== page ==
New mango variety named after Amit Shah
Malihabad: Celebrated mango grower, Haji Kalimullah, popularly known as ‘Mango Man, has named a new variety of mango after Union Home Minister Amit Shah.
Kalimullah said that he has been impressed by the personality of Shah “who possess the ability to weave the social fabric and bring people on to one platform”.
The new mango variety that is being named after Shah is both “good in weight and taste” and will be called “Shah” mango. The Shah mango is ready and is likely to ripen in the coming days when it will enter the market.
In 2015, Haji Kalimullah, a Padma Shri awardee, had named a ‘royal variety of mango’ after Prime Minister Narendra Modi. “It is my wish that I can offer him the king of fruits myself and I am confident that he will love it,” Kalimullah had said.
The Modi mango has a good taste and is also beautiful to look at with the fruit skin bearing lines of crimson and giving it a very rare and appealing hue.
“All those who have tasted it, be it officials or the connoisseur of the fruit, have found it very delicious and delectable,” Kalimullah, who has orchards in the mango belt of Malihabad on the outskirts of the state capital Lucknow, said.
This variety, he said, is a cross between Kolkata’s ‘Husn-e-Aara’ and Lucknow’s ‘Dussehri’.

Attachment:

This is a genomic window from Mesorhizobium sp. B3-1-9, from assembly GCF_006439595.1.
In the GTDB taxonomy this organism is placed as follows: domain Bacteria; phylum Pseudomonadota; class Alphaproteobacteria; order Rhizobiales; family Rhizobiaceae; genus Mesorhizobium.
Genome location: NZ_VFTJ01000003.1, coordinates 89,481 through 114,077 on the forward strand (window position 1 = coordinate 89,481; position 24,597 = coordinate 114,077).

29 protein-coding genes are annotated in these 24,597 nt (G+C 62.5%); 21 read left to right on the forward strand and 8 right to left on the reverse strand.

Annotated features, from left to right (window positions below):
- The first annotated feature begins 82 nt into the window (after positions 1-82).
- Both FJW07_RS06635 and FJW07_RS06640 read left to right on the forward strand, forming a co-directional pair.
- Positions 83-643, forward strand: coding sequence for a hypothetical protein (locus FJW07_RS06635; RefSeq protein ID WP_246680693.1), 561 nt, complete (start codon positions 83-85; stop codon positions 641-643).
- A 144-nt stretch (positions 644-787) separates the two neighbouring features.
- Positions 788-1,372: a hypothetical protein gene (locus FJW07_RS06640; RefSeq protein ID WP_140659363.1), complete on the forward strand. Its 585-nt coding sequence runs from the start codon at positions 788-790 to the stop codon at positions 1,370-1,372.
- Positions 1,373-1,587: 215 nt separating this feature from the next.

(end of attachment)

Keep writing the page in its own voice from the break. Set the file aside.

He was expectedly delighted when the Prime Minister said in a recent interview that he relished eating mangoes.
Kalimullah is famous for growing scores of mango varieties and naming them after celebrities. The noted mango grower has a particular tree bearing fruits of 300 different varieties.
Kalimullah, who had earlier named his mango varieties after Aishwarya Rai and Sachin Tendulkar, christens different varieties after people who have excelled in their areas of work so that they are always remembered.
It is not just Kalimullah who has named his varieties but also several dignitaries have helped him in finding names for his new varieties of the fruit.
Former Uttar Pradesh Governor T.V. Rajeswar had named a beautiful mango having two coloured skin, pulp and taste as ‘Anarkali’ and also awarded him with a cash prize of Rs 25,000.
On how he develops the varieties, Kalimullah said unlike others who develop it through grafting process, he crosses flowers and sows their seeds as every seed is different from the other.
Nevertheless this is a very arduous process and the success rate is low but the ones that succeed are worth spending time and energy as they grow into rare samples, he said.